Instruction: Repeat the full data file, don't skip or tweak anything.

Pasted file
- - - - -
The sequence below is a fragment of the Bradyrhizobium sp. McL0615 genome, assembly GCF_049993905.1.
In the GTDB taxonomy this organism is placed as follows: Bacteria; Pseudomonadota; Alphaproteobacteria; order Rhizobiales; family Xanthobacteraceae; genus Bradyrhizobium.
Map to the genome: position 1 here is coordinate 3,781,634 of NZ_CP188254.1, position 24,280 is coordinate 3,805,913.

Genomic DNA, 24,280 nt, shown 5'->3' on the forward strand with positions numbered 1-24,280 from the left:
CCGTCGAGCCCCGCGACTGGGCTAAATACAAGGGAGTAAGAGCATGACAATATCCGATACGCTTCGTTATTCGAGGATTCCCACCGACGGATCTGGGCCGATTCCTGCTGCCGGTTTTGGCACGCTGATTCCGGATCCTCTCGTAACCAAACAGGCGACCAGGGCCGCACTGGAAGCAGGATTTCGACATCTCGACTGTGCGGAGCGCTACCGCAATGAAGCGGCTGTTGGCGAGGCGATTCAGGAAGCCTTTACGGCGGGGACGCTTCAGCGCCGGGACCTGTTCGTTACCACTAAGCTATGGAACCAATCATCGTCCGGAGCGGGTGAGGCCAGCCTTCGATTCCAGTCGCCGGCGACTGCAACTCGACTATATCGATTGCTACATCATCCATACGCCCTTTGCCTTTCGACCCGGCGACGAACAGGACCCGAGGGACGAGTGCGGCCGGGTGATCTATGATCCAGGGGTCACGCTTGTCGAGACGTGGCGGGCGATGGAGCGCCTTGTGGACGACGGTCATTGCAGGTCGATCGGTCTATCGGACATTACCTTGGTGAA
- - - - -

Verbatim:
The sequence below is a fragment of the Bradyrhizobium sp. McL0615 genome, assembly GCF_049993905.1.
In the GTDB taxonomy this organism is placed as follows: Bacteria; Pseudomonadota; Alphaproteobacteria; order Rhizobiales; family Xanthobacteraceae; genus Bradyrhizobium.
Map to the genome: position 1 here is coordinate 3,781,634 of NZ_CP188254.1, position 24,280 is coordinate 3,805,913.

Genomic DNA, 24,280 nt, shown 5'->3' on the forward strand with positions numbered 1-24,280 from the left:
CCGTCGAGCCCCGCGACTGGGCTAAATACAAGGGAGTAAGAGCATGACAATATCCGATACGCTTCGTTATTCGAGGATTCCCACCGACGGATCTGGGCCGATTCCTGCTGCCGGTTTTGGCACGCTGATTCCGGATCCTCTCGTAACCAAACAGGCGACCAGGGCCGCACTGGAAGCAGGATTTCGACATCTCGACTGTGCGGAGCGCTACCGCAATGAAGCGGCTGTTGGCGAGGCGATTCAGGAAGCCTTTACGGCGGGGACGCTTCAGCGCCGGGACCTGTTCGTTACCACTAAGCTATGGAACCAATCATCGTCCGGAGCGGGTGAGGCCAGCCTTCGATTCCAGTCGCCGGCGACTGCAACTCGACTATATCGATTGCTACATCATCCATACGCCCTTTGCCTTTCGACCCGGCGACGAACAGGACCCGAGGGACGAGTGCGGCCGGGTGATCTATGATCCAGGGGTCACGCTTGTCGAGACGTGGCGGGCGATGGAGCGCCTTGTGGACGACGGTCATTGCAGGTCGATCGGTCTATCGGACATTACCTTGGTGAA